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Walking along the beach, especially after a storm, on the beach of Tiliguerta in Costa Rei, as well as on other beaches in Sardinia, you might encounter Posidonia Oceanica, which contrary to common belief, is not an algae but a higher plant with a well-differentiated structure, much like terrestrial plants. It has roots, an underground stem called rhizome, leaves, flowers, and fruits. The rhizomes grow horizontally and vertically, creating meadows that colonize sandy seabeds up to depths of 30 to 40 meters.

Why is Posidonia Oceanica crucial? Because…
1) it stabilizes the seabed with its roots;
2) it reduces the intensity and strength of marine currents with its leaves, which can grow up to a meter long, maintaining the health of sandy coastlines and protecting the coast from erosion;
3) the older leaves, carried by currents, are valuable as they are deposited by waves on beaches, forming thick accumulations known as banquettes, protecting the beaches from storm erosion. The more resistant fibrous residues of the leaves are compacted by the waves and returned to the beach as ‘egagropoli,’ better known as sea balls or sea potatoes.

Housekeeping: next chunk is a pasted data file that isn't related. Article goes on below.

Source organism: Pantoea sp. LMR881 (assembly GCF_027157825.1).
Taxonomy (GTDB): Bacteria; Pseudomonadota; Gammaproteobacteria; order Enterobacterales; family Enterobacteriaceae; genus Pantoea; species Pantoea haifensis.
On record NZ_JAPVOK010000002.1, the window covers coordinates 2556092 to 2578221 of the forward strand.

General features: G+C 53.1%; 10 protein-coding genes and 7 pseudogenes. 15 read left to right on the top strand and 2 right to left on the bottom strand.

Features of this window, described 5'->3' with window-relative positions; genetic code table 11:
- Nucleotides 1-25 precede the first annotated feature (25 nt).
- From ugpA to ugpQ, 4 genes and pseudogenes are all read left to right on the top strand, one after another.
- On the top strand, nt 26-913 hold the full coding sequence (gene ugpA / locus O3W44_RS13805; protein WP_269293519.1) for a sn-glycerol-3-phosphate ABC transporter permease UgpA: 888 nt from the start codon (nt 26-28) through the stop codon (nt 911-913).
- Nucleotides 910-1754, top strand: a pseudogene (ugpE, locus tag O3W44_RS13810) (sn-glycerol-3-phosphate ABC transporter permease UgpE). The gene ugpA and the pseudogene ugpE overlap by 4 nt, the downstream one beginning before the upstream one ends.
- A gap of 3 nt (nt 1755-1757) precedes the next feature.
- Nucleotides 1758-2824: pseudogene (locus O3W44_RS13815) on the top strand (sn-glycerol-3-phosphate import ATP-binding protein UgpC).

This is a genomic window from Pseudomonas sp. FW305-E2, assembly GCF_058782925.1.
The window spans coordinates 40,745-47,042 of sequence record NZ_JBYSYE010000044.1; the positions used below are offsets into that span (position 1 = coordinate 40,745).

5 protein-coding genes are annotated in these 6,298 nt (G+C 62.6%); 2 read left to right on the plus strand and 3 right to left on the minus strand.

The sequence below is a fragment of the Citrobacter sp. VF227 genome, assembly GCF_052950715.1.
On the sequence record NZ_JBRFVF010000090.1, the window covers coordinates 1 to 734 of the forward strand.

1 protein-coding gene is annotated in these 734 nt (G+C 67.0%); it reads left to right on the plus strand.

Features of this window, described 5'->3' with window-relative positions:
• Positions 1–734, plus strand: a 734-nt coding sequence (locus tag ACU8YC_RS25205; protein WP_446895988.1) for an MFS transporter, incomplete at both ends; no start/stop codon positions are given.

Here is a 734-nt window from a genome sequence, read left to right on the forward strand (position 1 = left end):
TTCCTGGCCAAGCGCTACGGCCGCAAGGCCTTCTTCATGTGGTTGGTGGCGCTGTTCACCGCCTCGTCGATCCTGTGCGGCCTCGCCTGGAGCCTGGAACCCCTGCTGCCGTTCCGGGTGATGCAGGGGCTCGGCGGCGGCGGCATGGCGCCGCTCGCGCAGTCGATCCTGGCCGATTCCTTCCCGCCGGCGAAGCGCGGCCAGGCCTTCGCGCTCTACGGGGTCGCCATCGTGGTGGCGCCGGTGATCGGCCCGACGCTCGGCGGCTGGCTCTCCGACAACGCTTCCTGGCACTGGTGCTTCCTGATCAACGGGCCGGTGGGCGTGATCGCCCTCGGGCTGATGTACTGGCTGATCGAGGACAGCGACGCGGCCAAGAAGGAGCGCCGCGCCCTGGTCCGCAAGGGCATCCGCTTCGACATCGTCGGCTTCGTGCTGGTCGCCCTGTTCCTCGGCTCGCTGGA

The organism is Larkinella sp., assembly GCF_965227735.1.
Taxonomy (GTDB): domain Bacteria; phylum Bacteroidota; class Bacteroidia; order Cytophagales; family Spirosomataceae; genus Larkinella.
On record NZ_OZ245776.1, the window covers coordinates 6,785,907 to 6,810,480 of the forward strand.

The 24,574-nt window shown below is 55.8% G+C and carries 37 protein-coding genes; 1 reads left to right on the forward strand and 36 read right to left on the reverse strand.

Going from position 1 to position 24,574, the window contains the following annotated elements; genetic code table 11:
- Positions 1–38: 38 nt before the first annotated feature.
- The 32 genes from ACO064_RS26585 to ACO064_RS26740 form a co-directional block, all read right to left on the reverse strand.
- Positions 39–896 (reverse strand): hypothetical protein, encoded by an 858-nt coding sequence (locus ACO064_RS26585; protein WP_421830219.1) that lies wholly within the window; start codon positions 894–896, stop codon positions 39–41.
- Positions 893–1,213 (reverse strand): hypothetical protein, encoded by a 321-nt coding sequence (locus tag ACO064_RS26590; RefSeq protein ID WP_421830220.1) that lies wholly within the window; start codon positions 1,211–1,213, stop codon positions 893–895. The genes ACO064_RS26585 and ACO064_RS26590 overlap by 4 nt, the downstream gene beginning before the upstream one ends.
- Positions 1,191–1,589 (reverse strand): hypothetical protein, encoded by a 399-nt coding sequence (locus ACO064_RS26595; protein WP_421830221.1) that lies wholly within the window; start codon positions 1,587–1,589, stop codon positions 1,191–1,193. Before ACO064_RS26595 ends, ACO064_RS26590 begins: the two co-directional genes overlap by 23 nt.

Posidonia prairies produce oxygen and organic matter through photosynthesis: 1 square meter of Posidonia produces 14 liters of oxygen per day and represents a highly biodiverse environment due to the number and variety of animal and plant species it hosts.
It is an ideal habitat – protected by the European Union through the Habitat Directive – for seahorses, fan mussels, pipefish, and many other animals that find shelter and food here.

WARNING! Even a small boat’s anchoring, left on the prairie for an extended period, can cause irreversible damage and initiate an erosion process. The loss of just one meter of the prairie’s front can lead to the erosion of approximately 15 meters of the sandy coastline in front and jeopardize the existence of the beaches. Help us protect Posidonia Oceanica!